AUArts 2021 President’s Convocation Shawl

AUArts 2021 President’s Convocation Shawl

The President’s Convocation Shawl is an annual competition undertaken by majors in their graduating year to produce the shawl worn by the President during Convocation.
Previous year’s shawls are then worn by academics in order of seniority. These shawls represent years of this tradition and demonstrate the talent, creativity and dedication of the students who have produced them.

The 2021 President’s Convocation Shawl Winners are: “A Window of Possibility and a Space of Creativity” collaboration by students Luz Arellano and Jingyi Ye.

Artist’s Statement:

The design of President’s Convocation Shawl is inspired by Heinrich Wolffliin's idea of the window. The window opens onto a three-dimensional world beyond. Often, the concept of window embeds dual meanings: literally, it is an architectural element, an opening that connects inner and outer space and allows humans to benefit from natural light and fresh air; figuratively, it represents an entrance into a space with knowledge, creativity, and opportunity.

The President Convocation Shawl is perceived as a metaphoric window that enables individuals to see through the past, present, and future of AUArts. It tells a story about how AUARTS dynamically interconnects with students and shapes the collective experiences as a community. Thus, the President's Convocation Shawl signifies a window of adventure, a space of creativity and a place of transformation. The shape of the convocation shawl has adopted the archetype of a basilica's window. The design represents an architectural space and a form of knowledge. This space nurtures students to actualize potentials and facilitates them to fulfill dreams of being professional artists. It showcases a spatial awareness of multiple perspectives through assembling architectural elements inspired by AUArts interior and exterior space. The essential design elements include windows and staircase motifs, along with AUArts' logo. The size of the shawl is 23 inches in width and 55 inches in length. The colours are red, black, and natural white. The face of the shawl is silk twill, and the lining is natural linen.

About the Artists

Luz Arellano Gutierrez is an active student of the AUArts community. She is originally from Guadalajara, México where she graduated as an Architect. That yearning to pursue a career abroad oriented her to the neighboring country of the USA. After completing an English program and a few courses associated with arts, she decided to move to Canada to pursue a BFA at AUArts. Her experience in architecture, combined with her screen-printing practices in the textile, enables her to develop a unique style of architectural expression in fabric design, further used for garment making and upholstery. Her determination, work ethic, and love for learning new things have led her to excel in the University. Luz's work explores the relationship between the body and the clothes. Garment making has captured her interest because it allows her to channel her voice about self-identity and explores the concept of individualism through surface design. She sees wearable art as a means to reconcile her body with the inner self. Mostly, her work is intimately connected with personal transformative experiences, translated into motifs, and printed on the surface to enhance the originality and the association with a female body. In the future, Luz would like to expand her printing practices into broader subjects, which potentially promote social change through the embodiment of everyday clothing. Besides being a student, she is also a mother and a wife. The main goal of her tireless effort is to be a role model for her family and exceed the expectations of a Mexican woman who was raised in a patriarchal society.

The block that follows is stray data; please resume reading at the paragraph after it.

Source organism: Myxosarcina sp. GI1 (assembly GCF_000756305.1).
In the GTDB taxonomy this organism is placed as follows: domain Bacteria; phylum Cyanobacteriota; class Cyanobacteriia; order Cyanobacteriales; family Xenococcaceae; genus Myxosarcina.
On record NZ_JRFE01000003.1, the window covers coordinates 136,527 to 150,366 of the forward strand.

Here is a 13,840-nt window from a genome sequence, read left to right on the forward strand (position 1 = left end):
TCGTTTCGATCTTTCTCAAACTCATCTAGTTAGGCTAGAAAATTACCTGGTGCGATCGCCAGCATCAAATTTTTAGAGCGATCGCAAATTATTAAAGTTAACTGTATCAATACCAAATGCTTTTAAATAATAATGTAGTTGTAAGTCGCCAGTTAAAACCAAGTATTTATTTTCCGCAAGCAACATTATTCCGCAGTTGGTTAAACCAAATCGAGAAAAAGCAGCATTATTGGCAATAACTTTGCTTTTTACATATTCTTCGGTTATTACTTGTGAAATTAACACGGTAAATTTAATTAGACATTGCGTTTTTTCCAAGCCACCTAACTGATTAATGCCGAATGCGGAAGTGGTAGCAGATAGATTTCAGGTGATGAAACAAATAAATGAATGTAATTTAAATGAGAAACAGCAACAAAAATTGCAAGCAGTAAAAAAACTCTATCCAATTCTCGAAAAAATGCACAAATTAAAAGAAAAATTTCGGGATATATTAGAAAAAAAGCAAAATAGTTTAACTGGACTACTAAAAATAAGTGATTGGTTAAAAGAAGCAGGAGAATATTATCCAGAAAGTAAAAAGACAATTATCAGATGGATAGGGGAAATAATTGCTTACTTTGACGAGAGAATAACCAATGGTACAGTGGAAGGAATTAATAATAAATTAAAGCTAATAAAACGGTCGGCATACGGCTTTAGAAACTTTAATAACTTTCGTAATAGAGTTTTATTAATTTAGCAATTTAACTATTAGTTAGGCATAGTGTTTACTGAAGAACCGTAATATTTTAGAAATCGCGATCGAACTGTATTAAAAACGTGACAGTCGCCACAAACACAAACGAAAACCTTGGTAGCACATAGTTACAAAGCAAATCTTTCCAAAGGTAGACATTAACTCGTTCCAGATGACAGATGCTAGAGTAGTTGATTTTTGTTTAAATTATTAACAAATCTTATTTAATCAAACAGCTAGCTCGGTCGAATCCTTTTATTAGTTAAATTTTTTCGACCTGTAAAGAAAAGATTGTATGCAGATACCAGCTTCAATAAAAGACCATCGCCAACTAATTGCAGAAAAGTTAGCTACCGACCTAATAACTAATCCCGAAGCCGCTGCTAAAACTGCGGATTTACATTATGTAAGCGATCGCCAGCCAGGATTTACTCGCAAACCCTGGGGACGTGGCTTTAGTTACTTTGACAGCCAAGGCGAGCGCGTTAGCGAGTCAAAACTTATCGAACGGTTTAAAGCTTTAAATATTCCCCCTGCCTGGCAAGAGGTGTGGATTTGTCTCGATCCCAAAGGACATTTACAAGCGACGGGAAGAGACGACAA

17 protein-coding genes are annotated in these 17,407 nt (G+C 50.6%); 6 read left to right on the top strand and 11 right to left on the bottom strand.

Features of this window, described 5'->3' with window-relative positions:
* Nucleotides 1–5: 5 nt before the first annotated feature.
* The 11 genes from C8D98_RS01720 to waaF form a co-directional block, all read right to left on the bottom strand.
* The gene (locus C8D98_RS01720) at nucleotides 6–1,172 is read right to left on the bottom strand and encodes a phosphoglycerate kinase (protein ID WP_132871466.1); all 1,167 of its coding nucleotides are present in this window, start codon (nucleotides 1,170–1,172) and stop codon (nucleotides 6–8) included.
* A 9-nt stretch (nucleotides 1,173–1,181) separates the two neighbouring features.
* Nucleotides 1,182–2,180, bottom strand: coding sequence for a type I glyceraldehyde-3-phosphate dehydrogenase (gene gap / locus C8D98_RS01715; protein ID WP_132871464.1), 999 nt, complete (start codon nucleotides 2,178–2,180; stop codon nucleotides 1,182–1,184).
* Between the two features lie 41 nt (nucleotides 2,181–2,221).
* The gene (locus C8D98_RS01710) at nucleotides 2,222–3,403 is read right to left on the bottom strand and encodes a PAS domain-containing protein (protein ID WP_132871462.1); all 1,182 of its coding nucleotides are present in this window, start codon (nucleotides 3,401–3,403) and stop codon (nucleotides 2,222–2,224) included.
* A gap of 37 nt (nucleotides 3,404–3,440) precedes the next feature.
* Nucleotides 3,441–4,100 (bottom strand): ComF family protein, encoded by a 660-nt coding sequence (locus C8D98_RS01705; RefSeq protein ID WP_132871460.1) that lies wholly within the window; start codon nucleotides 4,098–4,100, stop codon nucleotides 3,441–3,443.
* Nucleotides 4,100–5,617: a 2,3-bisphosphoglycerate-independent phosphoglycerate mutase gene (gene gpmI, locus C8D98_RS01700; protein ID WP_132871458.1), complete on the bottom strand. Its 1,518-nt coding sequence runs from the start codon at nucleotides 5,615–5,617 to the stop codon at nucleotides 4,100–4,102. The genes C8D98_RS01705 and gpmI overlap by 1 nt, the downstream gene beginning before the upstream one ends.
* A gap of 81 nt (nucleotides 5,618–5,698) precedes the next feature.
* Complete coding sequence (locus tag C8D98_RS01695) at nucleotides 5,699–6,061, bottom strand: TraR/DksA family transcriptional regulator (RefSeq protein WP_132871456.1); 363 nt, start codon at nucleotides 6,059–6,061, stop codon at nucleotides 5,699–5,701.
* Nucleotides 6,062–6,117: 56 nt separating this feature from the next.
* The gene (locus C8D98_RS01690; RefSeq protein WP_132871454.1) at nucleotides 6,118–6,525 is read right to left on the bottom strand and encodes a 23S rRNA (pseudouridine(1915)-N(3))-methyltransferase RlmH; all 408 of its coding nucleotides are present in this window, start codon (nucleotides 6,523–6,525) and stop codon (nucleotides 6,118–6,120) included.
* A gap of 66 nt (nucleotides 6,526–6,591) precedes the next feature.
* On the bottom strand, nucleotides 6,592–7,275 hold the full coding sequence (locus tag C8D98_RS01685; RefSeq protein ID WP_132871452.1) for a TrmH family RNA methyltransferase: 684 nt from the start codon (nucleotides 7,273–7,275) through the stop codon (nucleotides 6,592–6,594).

Jingyi Ye is an emerging Calgary-based Fibre artist and 4th-year student of the Fibre Department at Alberta University of the Arts. Her work aims to experiment with the element that mediates the subject-object interaction and seeks a means to reshape spectators' experience in temporal and physical space. Her research centers on how a thing and the landscape actively interconnect with a human. Particularly, how an individual's ways of looking frame specific visual representations; adversely, how an object has the power to configure individuals' perspective. Her studio practices focus on natural colourants study, pictorial space study, textile techniques, and cross-cultural aesthetics. By comparing with the textile and painting traditions among Canadian, Japanese, and Chinese art, Jingyi explores the universal aesthetics of beauty and harmony. Making art is an active mental process, which requests a united response among an individual's hand, body, and mind. Jingyi’s motivation is to improve her mental capacity in problem solving and decision-making through making art. Her art practices train her mind with a higher level of awareness, being more sensitive, critical and creative to the relationship between self and others, the inside and outside, and the visible and invisible. In school, Jingyi received ACAD Board of Governor’s First Year Scholarship and the Fibre Major Innovative Development Award. Meanwhile, she participated in the 7th and 8th Annual President’s Student Art Exhibition in ACAD, Group Show THING TO WEAR with weaving demonstration on site, Fibre Department Group Exhibition Fibre Fortnight, Solo Exhibition in National Gallery of Contemporary Fibre Art in Fibre Department of ACAD, and two solo Exhibitions on Poly+Esther Wall in Fibre Department of ACAD.